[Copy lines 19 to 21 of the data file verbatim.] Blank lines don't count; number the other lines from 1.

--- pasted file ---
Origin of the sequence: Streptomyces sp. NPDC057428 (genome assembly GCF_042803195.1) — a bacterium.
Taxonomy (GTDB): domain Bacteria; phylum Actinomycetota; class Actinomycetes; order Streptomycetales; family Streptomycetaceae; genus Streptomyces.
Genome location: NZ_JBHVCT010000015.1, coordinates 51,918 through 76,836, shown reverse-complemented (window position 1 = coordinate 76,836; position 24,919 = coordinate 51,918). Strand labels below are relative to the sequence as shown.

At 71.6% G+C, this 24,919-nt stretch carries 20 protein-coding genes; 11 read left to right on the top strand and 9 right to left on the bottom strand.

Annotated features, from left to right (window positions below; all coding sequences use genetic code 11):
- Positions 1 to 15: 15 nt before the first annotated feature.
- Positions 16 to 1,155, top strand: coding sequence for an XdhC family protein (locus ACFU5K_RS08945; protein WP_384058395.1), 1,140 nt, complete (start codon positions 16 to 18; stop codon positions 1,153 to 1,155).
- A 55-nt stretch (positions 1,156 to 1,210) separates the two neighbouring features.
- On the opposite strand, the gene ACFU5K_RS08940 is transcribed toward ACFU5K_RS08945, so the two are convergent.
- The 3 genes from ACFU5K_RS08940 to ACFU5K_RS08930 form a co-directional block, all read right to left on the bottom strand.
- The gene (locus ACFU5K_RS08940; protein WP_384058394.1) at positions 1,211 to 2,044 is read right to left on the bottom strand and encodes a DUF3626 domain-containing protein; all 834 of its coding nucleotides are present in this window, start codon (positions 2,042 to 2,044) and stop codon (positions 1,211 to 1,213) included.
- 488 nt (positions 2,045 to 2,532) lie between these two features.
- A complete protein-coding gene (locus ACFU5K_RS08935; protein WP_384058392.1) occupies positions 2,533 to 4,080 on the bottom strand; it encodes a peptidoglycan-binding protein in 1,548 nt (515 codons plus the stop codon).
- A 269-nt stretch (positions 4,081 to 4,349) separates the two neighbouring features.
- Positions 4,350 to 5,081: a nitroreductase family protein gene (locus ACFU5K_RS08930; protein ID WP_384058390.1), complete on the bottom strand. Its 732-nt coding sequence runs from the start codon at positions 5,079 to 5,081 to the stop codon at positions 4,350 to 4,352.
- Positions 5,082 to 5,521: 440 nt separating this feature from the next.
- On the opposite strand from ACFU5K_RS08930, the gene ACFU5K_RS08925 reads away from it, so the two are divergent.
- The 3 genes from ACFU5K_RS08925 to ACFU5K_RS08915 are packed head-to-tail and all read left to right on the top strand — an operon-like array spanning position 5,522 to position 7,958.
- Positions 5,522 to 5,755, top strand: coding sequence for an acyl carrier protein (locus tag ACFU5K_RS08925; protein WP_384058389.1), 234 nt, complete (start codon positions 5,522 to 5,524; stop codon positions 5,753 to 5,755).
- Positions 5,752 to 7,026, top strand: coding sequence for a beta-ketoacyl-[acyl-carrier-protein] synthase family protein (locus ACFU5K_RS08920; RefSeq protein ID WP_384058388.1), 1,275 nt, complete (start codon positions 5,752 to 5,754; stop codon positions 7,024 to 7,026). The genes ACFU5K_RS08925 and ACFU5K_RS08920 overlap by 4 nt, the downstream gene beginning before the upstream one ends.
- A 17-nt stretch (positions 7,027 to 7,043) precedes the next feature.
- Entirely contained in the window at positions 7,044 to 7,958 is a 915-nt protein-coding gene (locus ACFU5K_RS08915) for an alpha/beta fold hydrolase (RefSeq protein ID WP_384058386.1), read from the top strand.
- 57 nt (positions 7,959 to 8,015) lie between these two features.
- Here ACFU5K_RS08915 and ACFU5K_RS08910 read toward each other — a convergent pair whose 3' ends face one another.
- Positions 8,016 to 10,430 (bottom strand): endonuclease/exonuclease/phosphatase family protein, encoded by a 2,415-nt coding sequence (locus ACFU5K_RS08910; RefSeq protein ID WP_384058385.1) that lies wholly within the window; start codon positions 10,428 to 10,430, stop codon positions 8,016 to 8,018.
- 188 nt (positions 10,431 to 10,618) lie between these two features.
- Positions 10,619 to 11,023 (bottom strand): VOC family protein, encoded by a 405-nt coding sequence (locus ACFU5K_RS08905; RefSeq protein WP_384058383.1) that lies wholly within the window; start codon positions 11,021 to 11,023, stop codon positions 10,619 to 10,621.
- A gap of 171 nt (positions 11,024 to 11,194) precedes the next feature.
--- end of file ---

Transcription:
- Positions 5,522 to 5,755, top strand: coding sequence for an acyl carrier protein (locus tag ACFU5K_RS08925; protein WP_384058389.1), 234 nt, complete (start codon positions 5,522 to 5,524; stop codon positions 5,753 to 5,755).
- Positions 5,752 to 7,026, top strand: coding sequence for a beta-ketoacyl-[acyl-carrier-protein] synthase family protein (locus ACFU5K_RS08920; RefSeq protein ID WP_384058388.1), 1,275 nt, complete (start codon positions 5,752 to 5,754; stop codon positions 7,024 to 7,026). The genes ACFU5K_RS08925 and ACFU5K_RS08920 overlap by 4 nt, the downstream gene beginning before the upstream one ends.
- A 17-nt stretch (positions 7,027 to 7,043) precedes the next feature.